Curtin’s artwork recalls Irish heritage


Dr. Ellen “Aileen” Curtin’s first art exhibition was a long time coming.

As in most of her life.

In April, Curtin, a professor of education, held an exhibition, Memories and Moments in Time, at the C. E. Hyde Gallery in the Law Sone Fine Arts Center.

The 89 paintings showed a side of Curtin that, she said, her Wesleyan colleagues don’t see.

“I believe that most are shocked to realize that I am doing this,” Curtin said.

But although she enjoyed the experience, she said she does not know when she will exhibit again, if ever.

“It took me 15-17 years to accumulate all the paintings for this exhibit and who knows where I will be in another 17 years?” she wrote in an email.

All the money raised by sales of the art will go to Theatre Wesleyan, she said.

“I have always loved Theater Wesleyan,” Curtin said. “I have come to every production since I have worked here.”

The collection is inspired by Curtin’s life growing up in rural Ireland.

“I have longing desire to go home so everything I paint is inspired by Ireland,” said Curtin, 52, who grew up in County Limerick near the town of Abbeyfeale, south of the city of Limerick. “The images are different scenes from where I grew up in Ireland. I get a little emotional by these and I am delighted that people are interested.”

Curtin has painted many pieces but her favorite is Journey Home.

“It reminds me of home,” Curtin said. “I grew up on a farm in the southwestern part of Ireland with cows and sheep and lots of greenery. All of these are inspired from scenes in different parts of Ireland.”

Curtin began painting as a child but didn’t “formally” begin until age 18, as she began teaching training courses in Limerick, she said in an email. She never had formal training in art.

“I never had the opportunity to work with art in the Irish education system,” Curtin said. “Once I became an elementary teacher I started learning and exploring art with the children. Before that I never really had an opportunity to paint.”

Curtin began viewing art as a form of expression.

“During that time I felt passion towards it,” she said. “I started realizing that maybe I did have a talent in art so I started taking classes at the College of Art & Design in Dublin.”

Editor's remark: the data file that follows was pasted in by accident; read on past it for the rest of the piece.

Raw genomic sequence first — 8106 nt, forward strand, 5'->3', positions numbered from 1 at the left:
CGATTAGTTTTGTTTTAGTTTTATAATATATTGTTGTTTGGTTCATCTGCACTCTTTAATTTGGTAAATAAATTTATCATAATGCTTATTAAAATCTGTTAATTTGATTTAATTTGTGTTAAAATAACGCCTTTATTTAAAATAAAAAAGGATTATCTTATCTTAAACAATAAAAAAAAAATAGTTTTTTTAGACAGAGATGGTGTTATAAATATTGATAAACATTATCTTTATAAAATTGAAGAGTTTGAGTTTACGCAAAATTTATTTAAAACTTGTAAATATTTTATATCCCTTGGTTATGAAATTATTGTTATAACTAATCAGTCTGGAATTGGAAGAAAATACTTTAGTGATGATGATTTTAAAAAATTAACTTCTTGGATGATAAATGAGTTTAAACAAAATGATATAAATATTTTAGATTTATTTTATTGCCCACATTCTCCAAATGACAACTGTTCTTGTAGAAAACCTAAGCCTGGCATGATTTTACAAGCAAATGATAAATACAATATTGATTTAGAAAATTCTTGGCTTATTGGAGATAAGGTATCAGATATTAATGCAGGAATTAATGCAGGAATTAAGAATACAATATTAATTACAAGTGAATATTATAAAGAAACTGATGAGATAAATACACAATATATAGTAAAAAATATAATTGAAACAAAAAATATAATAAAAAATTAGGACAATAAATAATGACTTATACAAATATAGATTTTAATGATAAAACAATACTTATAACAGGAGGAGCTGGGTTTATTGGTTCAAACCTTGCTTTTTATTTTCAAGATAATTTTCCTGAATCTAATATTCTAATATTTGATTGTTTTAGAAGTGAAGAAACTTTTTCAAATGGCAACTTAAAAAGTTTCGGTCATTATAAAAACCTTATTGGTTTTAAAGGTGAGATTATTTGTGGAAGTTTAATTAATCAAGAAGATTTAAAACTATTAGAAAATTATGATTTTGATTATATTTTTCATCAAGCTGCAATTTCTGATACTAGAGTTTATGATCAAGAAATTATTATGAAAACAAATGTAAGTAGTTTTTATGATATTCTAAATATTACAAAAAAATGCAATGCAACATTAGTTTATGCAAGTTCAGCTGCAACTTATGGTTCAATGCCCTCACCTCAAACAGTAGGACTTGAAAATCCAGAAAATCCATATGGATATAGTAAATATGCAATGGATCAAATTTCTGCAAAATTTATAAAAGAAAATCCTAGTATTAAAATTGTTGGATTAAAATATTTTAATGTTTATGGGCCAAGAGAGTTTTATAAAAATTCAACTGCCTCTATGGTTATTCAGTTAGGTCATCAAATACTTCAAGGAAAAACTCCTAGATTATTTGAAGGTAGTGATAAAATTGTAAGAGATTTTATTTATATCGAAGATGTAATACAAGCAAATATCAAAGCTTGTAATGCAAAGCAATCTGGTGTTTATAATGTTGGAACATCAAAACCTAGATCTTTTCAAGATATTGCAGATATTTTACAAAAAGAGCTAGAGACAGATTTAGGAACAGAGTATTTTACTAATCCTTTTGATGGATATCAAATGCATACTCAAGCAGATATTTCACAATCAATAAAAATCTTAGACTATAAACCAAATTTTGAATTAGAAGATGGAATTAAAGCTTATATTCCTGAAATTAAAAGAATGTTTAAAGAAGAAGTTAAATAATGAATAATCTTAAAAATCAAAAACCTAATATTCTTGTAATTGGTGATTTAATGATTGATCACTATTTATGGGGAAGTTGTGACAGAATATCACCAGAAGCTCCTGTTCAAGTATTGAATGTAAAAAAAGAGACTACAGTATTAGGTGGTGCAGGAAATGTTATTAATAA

Curtin, who lived in Ireland until she was 27, immigrated to the United States in 1989 and took time off from her art to focus on her academic work. She received her doctorate in curriculum and instruction with a minor in educational administration from the University of North Texas in 2002.

Around 2004 she was inspired to resume painting after seeing an advertisement for an art class called Brush & Palette in a recreation center in Hurst, where she lives.

“I wanted to paint again,” Curtin said. “Every Tuesday since 2004 I’ve been meeting with a group of people in Hurst and I’ve just been inspired to continue painting.”

Curtin was encouraged by her husband, Bruce Wertz, to show her art.

“My husband said it was time to let other people see my work .I decided this would be the best way for me let go and also help Theater Wesleyan,” Curtin said.

Dr. Elizabeth Battles, a professor of English, said she had no idea that Curtin paints but was interested to learn more.

“It’s important that we see what’s important to us outside of school and something that is mindful. So to find out she has been painting is really neat but not so surprising,” Battles said.

Curtin said that the exhibit would not have been possible without the help of the students and faculty who hung the paintings.

“Theater Wesleyan has been very gracious,” she said. “I don’t know if I will ever do another exhibit like this. This may be the first and last. Either way, this has been a great opportunity.”